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California’s Escheatment Process for Unclaimed Property - Werner

California’s Escheatment Process for Unclaimed Property

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Written by Troy Werner

Troy Werner has been an indispensable asset to The Werner Law Firm since joining in 2009, providing exceptional legal service to its clients.

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POSTED ON: December 29, 2022

Here is a shocking number: there is over $49 billion in the unclaimed property sitting around in the United States today. This number includes everything from unclaimed refunds and last paychecks to entire homes, investment properties, and abandoned parcels. What happens to all of that property? And how did it get there in the first […]

Here is a shocking number: there is over $49 billion in the unclaimed property sitting around in the United States today. This number includes everything from unclaimed refunds and last paychecks to entire homes, investment properties, and abandoned parcels. What happens to all of that property? And how did it get there in the first place? The answer lies in the escheatment process, or the process by which abandoned or unclaimed property is transferred to the state.

Everything of value has a “dormancy period” on it of some kind, which kicks into effect when there has been no activity on that property for some time. The exact timing depends on the asset or property in question and the state in question.

In California, for example, outstanding wages that have not been claimed because the employee in question disappeared or moved out of state with the wrong forwarding address, but has not died, are turned over to the state after a dormancy period of one year. In contrast, any money order not issued by a bank, such as a money order provided by a vendor or the government, is turned over to the state after seven years.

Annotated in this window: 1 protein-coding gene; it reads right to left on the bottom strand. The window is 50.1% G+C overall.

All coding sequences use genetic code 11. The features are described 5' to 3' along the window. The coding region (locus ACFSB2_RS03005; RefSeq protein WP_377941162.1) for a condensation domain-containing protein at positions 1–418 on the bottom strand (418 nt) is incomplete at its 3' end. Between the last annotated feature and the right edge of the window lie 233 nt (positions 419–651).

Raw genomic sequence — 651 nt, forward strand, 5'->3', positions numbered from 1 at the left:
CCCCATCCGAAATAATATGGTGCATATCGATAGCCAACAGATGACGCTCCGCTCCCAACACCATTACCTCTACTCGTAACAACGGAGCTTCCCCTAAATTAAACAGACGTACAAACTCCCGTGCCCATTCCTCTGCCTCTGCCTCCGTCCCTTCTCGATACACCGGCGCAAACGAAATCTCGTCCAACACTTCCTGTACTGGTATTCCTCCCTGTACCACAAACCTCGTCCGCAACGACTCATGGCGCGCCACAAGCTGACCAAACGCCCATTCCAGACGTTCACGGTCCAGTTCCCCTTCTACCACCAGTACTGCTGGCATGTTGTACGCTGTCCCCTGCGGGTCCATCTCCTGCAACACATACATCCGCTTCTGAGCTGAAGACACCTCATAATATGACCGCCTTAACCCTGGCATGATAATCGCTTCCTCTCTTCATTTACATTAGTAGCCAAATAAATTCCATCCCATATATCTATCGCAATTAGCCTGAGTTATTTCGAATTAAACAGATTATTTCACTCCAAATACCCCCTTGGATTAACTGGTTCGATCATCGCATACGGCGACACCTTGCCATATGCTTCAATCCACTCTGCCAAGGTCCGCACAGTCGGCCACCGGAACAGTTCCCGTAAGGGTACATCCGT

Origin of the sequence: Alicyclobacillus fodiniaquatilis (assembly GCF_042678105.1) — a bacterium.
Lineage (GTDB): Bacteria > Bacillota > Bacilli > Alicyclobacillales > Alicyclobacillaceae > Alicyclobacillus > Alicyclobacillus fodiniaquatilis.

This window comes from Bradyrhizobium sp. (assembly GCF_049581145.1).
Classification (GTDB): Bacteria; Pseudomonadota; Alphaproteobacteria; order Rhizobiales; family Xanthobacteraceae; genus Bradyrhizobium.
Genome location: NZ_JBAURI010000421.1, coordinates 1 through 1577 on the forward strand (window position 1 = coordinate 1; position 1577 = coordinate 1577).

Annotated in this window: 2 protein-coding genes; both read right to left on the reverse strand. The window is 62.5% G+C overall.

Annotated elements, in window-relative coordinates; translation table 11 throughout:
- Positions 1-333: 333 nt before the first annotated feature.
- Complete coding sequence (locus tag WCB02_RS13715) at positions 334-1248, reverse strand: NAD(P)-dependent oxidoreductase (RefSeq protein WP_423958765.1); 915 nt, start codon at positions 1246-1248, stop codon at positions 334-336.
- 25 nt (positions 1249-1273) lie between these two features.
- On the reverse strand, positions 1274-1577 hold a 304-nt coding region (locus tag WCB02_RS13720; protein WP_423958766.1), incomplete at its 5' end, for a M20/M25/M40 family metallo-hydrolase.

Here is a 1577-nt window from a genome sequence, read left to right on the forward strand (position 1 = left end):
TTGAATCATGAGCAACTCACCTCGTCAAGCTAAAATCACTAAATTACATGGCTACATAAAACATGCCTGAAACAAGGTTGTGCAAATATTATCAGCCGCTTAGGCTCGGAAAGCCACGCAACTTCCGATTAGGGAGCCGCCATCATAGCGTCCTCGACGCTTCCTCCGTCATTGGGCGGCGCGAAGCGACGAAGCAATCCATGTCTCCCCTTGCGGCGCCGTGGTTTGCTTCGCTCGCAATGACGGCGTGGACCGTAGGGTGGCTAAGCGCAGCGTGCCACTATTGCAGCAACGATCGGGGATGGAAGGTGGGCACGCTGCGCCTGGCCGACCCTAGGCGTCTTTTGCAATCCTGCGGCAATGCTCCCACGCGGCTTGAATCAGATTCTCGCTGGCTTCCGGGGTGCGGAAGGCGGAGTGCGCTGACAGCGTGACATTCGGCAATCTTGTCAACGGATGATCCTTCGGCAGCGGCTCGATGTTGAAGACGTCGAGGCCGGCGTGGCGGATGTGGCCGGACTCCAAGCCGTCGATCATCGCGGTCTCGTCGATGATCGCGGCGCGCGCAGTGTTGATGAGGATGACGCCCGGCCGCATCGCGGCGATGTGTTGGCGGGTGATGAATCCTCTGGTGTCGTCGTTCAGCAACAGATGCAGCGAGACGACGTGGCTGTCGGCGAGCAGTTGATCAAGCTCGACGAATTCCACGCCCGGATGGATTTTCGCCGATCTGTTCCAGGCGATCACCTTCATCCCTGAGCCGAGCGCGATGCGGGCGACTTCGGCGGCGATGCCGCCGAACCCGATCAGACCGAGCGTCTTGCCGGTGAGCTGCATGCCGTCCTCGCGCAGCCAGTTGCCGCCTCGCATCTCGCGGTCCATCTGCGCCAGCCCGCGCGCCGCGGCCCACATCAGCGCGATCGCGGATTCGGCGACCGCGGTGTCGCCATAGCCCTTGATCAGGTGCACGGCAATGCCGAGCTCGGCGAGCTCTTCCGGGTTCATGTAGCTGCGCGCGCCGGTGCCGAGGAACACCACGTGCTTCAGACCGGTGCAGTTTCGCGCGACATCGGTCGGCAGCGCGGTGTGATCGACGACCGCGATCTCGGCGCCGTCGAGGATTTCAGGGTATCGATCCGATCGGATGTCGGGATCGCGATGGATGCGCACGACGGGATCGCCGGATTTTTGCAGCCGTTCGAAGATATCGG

What is the Escheatment Process?

The dormancy period describes the amount of time that must pass without human activity before a property or asset is escheated. The escheatment process is when property passes into the management of the respective state – in the case of California, unclaimed property is the purview of the Controller of the State.

When a property is escheated, it is claimed by state governments. It is not owned by the government. Do not confuse this for a tax levy, for example, where state tax authorities or the federal government (through the IRS) claim and liquidate property from taxpayers with tax debt to pay their debt. In a levy, the government claims, sells, and uses the quick sale value of a property to cover a tax liability. When a property is escheated, it falls under the control of the government, but it remains unclaimed.

What Happens to Unclaimed Property Over Time?

Property held by the state remains unclaimed until someone with a legal claim to it can take it. This is the main reason the United States has billions of dollars in unclaimed property – state governments cannot do anything with this property except hold onto it until a rightful owner appears.

A lot of unclaimed property is relatively innocuous, such as unclaimed security deposits and final paychecks. It is rare for a person to die and own a home they could not leave behind for anyone else, but it does happen. According to the National Association of Unclaimed Property Administrators, the unclaimed property most commonly includes:

  • Checking or savings accounts
  • Stocks
  • Uncashed dividends
  • Payroll checks
  • Trust distributions
  • Money orders
  • Certificates of deposit